Table 1. Elemental Analysis (Atomic %) of C. spinosum Wood Inoculated with Three Mold Fungi
*: Values are the mean of three replicates.
ns: Not significant at 0.05 level of probability according to Fisher’s least significant difference.
The highest amount of S element observed in the inoculated wood samples was in those samples inoculated by P. variotii (4.13%), and the highest amount of Zn element was observed in the wood inoculated with A. niger (3.44%). S and Zn elements were not detected in the control samples. Ca element peak was significantly increased (P = 0.0005) in the surface of C. spinosum wood, from 0.89% in the control to 4.51% in wood inoculated by A. niger. The highest amount of Mg element peak was observed in wood inoculated with P. variotii (4.15%) and was not observed at all in the wood samples inoculated with A. niger and P. selerotigenum in comparison with the 1.38% of the control. Furthermore, a significant amount of Cl element was found in the wood samples inoculated by P. variotii (2.42%) but was not observed in the control. Cu element was not observed in un-inoculated C. spinosum wood samples but was observed in significant (P < 0.0001) amounts in wood treated by A.niger and P. selerotigenum at 6.36% and 4.67%, respectively. The highest amount of Fe element, 3.76%, was observed in wood samples treated with P. variotii in comparison with the control amount of 0.69%.
Table 2 shows the changes in elemental composition of the M. alba heartwood samples as a result of inoculation by the three mold fungi A. niger, P. variotii, and P. selerotigenum in comparison with the un-inoculated control samples. The presence of C was decreased significantly from 51.33% in the control to 41.49%, 45.66%, and 43.66% in the wood samples inoculated with A. niger, P. variotii, and P. selerotigenum, respectively. The O presence on the surface of the wood samples was not significantly affected in wood inoculated with A. niger (36.91%), P. variotii (33.73%), and P. selerotigenum (34.91%) in comparison with the control (36.24%). N was almost entirely consumed by the three mold fungi, where a small amount was observed in the surfaces of wood samples inoculated by A. niger (0.007%) in comparison with the control (1.07%). The presence of P decreased from 2.01% in the control to 1.07% in samples inoculated by A. niger and to 0.30% with wood inoculated by P. variotii and increased to 3.46% in samples inoculated by P. selerotigenum.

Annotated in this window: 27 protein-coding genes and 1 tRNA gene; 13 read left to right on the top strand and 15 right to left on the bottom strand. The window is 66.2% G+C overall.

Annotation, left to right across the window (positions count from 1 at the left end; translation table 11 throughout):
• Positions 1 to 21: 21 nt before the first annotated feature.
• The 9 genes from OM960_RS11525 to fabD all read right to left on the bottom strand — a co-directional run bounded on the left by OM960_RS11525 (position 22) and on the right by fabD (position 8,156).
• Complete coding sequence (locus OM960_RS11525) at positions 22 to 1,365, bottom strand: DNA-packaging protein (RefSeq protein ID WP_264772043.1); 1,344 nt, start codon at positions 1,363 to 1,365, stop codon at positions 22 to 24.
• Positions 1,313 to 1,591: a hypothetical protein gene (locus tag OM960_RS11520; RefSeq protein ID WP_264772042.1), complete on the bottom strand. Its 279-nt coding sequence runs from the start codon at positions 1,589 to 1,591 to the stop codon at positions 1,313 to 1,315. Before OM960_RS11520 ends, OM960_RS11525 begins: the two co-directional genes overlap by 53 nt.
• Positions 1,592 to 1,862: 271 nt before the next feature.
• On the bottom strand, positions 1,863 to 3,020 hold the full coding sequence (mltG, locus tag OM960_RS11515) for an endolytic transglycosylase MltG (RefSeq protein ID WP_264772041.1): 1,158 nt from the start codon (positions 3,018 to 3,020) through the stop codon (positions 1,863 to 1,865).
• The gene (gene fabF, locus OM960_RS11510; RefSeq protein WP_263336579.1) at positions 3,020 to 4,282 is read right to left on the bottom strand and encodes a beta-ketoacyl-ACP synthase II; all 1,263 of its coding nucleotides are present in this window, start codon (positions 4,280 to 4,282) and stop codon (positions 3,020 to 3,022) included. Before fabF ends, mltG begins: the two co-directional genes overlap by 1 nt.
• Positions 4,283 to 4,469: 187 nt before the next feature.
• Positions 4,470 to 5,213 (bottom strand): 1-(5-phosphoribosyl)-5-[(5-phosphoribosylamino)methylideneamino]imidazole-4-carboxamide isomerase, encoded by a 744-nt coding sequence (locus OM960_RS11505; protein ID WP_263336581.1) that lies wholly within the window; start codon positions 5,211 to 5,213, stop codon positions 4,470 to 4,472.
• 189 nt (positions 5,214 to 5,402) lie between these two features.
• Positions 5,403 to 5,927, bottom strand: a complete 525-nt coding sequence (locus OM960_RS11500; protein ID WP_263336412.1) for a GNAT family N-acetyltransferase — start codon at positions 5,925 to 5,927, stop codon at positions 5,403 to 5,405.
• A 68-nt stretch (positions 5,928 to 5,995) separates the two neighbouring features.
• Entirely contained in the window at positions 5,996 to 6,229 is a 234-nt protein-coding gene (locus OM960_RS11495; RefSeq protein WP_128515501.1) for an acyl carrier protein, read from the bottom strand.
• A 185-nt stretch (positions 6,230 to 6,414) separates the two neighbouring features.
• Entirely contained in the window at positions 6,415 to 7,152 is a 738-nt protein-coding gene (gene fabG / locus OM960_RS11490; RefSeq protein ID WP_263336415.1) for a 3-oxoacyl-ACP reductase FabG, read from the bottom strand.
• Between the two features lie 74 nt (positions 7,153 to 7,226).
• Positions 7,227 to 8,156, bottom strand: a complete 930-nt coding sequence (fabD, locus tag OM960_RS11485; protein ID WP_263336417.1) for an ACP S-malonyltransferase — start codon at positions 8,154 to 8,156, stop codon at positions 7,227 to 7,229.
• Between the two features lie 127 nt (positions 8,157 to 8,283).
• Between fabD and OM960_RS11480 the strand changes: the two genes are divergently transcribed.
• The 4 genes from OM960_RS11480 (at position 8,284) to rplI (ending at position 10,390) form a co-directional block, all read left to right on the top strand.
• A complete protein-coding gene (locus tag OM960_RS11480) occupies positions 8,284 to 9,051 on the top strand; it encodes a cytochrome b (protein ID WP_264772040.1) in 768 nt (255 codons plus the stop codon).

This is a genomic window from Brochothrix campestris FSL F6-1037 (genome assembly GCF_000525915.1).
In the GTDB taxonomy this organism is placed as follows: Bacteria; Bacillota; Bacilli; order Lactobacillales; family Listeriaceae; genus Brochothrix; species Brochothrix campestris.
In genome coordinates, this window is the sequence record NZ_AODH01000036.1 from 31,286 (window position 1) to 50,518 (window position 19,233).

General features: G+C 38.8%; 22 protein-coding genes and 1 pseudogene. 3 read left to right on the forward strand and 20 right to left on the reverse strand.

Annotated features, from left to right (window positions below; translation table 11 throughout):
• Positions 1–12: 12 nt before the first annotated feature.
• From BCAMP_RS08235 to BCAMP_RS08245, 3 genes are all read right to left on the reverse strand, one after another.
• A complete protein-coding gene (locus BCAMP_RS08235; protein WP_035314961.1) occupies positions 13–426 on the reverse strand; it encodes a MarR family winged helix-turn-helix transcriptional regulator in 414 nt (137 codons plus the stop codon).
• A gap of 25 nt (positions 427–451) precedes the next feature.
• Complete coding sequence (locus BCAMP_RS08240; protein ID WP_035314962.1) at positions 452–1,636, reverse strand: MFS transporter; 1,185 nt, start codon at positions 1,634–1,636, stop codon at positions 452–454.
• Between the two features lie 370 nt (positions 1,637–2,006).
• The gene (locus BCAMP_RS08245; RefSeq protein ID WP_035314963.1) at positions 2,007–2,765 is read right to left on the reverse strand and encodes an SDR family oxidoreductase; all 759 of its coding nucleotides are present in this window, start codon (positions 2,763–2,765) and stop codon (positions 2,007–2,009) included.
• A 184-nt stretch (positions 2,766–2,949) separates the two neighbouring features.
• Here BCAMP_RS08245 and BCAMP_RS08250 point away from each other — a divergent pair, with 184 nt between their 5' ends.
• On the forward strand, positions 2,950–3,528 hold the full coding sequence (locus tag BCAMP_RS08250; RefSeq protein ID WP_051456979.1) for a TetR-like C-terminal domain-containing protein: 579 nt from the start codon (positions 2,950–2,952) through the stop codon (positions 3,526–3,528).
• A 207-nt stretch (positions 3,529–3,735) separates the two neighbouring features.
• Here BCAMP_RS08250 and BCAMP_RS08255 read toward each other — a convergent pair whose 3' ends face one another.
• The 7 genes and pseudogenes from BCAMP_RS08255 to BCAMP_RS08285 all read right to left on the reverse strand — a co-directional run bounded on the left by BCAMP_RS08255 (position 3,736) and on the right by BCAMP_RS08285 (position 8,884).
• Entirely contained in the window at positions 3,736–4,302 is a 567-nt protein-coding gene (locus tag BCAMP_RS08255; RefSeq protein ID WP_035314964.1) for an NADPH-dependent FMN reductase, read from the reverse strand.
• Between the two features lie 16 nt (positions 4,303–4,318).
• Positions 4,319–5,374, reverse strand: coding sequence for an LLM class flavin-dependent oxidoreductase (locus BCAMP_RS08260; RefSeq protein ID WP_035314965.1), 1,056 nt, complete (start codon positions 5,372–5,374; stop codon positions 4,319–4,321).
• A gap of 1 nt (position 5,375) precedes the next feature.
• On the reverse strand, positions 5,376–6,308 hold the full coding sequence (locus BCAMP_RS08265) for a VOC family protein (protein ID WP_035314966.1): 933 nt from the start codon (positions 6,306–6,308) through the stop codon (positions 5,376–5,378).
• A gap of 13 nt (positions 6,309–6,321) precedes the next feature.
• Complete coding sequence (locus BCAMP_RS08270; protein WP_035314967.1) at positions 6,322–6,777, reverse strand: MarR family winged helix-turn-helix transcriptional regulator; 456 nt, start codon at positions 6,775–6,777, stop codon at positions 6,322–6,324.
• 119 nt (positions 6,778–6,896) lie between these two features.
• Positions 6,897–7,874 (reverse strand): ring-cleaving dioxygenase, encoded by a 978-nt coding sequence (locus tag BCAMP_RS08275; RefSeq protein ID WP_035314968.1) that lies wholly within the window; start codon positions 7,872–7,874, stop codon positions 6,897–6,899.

Table 2. Elemental Analysis (Atomic %) of Inoculated M. Alba Heartwood with Three Mold Fungi
*: Values are the mean of three replicates.
ns: Not significant at 0.05 level of probability according to Fisher’s least significant difference.
Compared to the 1.29% of the control, the presence of Al was increased significantly (<0.0001) to 7.81% in wood inoculated with P. variotii and 4.57% in wood samples inoculated with P. selerotigenum but decreased to 0.36% in samples inoculated with A. niger. The presence of Ca on the surface of M. alba heartwood was increased significantly from 0.68% in the control to 5.53% in samples inoculated by A. niger. Mg was observed in wood inoculated with P. selerotigenum at 3.12% but was not observed in the wood samples inoculated with A. niger and P. variotii in comparison with the 2.1% of the control. Si was observed at 2.76%, 2.15% and 2.26% on surface of M. alba heartwood inoculated by P. variotii, A. niger and P. selerotigenum, respectively, but it was not observed in the control samples. S, Zn, Cl, and Cu were not observed in the elemental composition of the control wood but were observed with different percentages in the wood samples inoculated with the three mold fungi. For example, Cu was observed at 5.31% and 3.44% in heartwood surface of M. alba inoculated with P. variotii, and A. niger, respectively, but was not observed in the control.